The importance of disconnecting higher education from prestige


Claire Moore '22

Where You Go Is Not Who You’ll Be offers a refreshing perspective on college admissions.

Each year, high school seniors engage in the college admissions process.  While higher education should broaden perspectives and increase employment opportunities, the application and decision processes have morphed into an obsession with prestige.  Journalist Mr. Frank Bruni’s book Where You Go Is Not Who You’ll Be: An Anecdote to the College Admissions Mania seeks to end this harmful narrative.  At Sacred Heart Greenwich, Mr. Nat Smitobol, Director of College Guidance, helps students navigate college admissions and offers insight into disconnecting higher education from prestige. 

Mr. Frank Bruni endeavors to dispel the mania surrounding higher education.  Claire Moore ’22

In his collection of research, interviews, and anecdotes, Mr. Bruni recounts stories, including those of Fulbright Scholars, politicians, and authors who did not study in Ivy League universities.  The majority of Mr. Bruni’s case studies attended colleges with little widespread recognition, yet experienced incredible career success.  Where You Go Is Not Who You’ll Be argues that determination, inner drive, and interdisciplinary experiences lead to achievement rather than a prestigious alma mater.  

Even in today’s virtual climate, applicants should spend time thoroughly researching schools and engaging in visit opportunities to avoid basing college decisions on prestige.  Mr. Smitobol discussed how students can assemble a diverse list of colleges without reputation as the main consideration.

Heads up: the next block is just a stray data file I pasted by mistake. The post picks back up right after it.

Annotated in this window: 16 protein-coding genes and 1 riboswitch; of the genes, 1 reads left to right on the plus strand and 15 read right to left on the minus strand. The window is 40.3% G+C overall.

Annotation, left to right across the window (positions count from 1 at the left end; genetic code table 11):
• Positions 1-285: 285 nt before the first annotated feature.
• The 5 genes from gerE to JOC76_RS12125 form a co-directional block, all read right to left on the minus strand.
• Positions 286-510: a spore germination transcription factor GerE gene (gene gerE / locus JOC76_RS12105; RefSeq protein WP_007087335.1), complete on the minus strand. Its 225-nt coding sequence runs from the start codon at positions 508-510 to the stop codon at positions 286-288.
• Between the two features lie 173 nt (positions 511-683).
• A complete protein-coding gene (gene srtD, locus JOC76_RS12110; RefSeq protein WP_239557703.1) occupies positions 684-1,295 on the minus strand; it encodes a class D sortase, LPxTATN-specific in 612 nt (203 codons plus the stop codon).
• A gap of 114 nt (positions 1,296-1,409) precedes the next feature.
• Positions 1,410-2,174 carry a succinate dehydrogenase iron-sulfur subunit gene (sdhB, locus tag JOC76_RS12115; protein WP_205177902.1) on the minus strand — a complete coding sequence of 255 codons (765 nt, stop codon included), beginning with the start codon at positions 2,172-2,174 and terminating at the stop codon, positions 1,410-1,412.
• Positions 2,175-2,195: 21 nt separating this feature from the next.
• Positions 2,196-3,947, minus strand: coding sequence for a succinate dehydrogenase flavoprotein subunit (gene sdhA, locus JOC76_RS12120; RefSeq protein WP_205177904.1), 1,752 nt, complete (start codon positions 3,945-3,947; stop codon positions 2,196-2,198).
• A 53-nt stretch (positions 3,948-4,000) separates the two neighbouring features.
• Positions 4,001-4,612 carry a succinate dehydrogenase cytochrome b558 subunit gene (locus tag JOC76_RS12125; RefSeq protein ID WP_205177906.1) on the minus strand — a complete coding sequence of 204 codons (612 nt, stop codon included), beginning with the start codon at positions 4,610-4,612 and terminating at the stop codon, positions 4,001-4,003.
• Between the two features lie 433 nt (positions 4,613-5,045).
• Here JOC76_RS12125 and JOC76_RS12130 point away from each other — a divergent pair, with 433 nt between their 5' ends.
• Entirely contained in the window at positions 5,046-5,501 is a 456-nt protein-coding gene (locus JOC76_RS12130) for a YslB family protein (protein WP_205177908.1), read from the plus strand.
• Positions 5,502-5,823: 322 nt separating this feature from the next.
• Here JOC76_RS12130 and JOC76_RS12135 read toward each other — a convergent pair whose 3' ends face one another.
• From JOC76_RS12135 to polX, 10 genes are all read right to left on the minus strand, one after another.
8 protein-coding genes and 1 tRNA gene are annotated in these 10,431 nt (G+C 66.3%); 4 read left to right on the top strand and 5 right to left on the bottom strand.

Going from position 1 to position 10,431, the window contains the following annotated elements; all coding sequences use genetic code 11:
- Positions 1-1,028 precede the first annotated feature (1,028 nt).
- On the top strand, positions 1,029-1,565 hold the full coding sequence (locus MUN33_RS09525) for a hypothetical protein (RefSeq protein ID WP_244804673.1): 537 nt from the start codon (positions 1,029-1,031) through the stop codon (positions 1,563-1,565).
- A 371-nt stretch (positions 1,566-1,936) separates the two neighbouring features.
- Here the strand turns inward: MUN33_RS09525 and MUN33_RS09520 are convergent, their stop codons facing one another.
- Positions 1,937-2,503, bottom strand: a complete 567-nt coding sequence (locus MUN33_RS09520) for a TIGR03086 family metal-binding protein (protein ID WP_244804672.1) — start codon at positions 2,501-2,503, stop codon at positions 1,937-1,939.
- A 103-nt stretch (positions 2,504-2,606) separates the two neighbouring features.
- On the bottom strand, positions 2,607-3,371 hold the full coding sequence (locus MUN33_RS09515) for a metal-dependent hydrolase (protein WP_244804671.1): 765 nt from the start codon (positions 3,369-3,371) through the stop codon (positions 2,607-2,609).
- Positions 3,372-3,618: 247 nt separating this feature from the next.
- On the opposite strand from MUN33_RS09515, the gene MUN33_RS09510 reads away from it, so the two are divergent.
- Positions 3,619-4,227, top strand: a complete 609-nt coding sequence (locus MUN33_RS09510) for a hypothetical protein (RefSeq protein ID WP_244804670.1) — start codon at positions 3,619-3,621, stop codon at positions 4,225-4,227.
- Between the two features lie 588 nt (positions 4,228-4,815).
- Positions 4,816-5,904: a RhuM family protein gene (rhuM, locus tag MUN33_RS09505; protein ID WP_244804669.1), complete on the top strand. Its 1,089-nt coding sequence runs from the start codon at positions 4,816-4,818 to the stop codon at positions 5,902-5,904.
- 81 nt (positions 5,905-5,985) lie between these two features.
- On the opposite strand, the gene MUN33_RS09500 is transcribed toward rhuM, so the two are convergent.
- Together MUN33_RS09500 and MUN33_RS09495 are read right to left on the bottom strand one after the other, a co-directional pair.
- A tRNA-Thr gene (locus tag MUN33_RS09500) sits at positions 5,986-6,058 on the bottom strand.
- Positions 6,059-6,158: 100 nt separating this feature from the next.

“The notion of finding one dream school is a silly one, especially in this current college admissions landscape,” Mr. Smitobol said.  “The beauty of our higher education system is that there are so many schools that are amazing.  Students should have a group of schools they would be super happy to attend if admitted.  One more piece of advice I would give is to get multiple snapshots.  At the end of the day, the research still shows that “the tour guide” is still the most influential experience in making a decision.  I love hearing about visits with extraordinary tour guides, but just because you are randomly paired up with someone you do not click with should not be the only reason you dislike a school.  Finally, it is so easy to visit a reach or aspirational school.  Make sure to include and fall in love with some “likely schools” early in the process, too.  Just because it is a likely school does not mean it is not going to be an awesome experience.” 

Mr. Nat Smitobol provides insight on the college admissions process.  Courtesy of the Sacred Heart Communications Dept.

The highly-coveted Ivy League, comprised of Brown University, Columbia University, Cornell University, Dartmouth College, Harvard University, Princeton University, the University of Pennsylvania, and Yale University, admits 2,000 students per year from their respective admissions pools, according to The New York Times.  On average, the number of applicants approaches 40,000.  Acceptance rates range from 3.4 percent to 6.1 percent, according to  Across the globe, high-achieving students pin their hopes on a spot at one of the eight schools under the misguided impression that an Ivy League education will guarantee happiness and success. 

Mr. Smitobol hopes that applicants will consider college prospects through a broader lens and take advantage of the diverse array of educational experiences available in the United States.  

“I will say it again – what really separates our higher education system from others around the world is the number of schools that we have that are phenomenal places,” Mr. Smitobol said.  “By now, you have heard of my Olive Garden versus Gino’s of Bay Ridge story.  Just because something is not highly visible or highly selective does not mean that it is not going to be good.”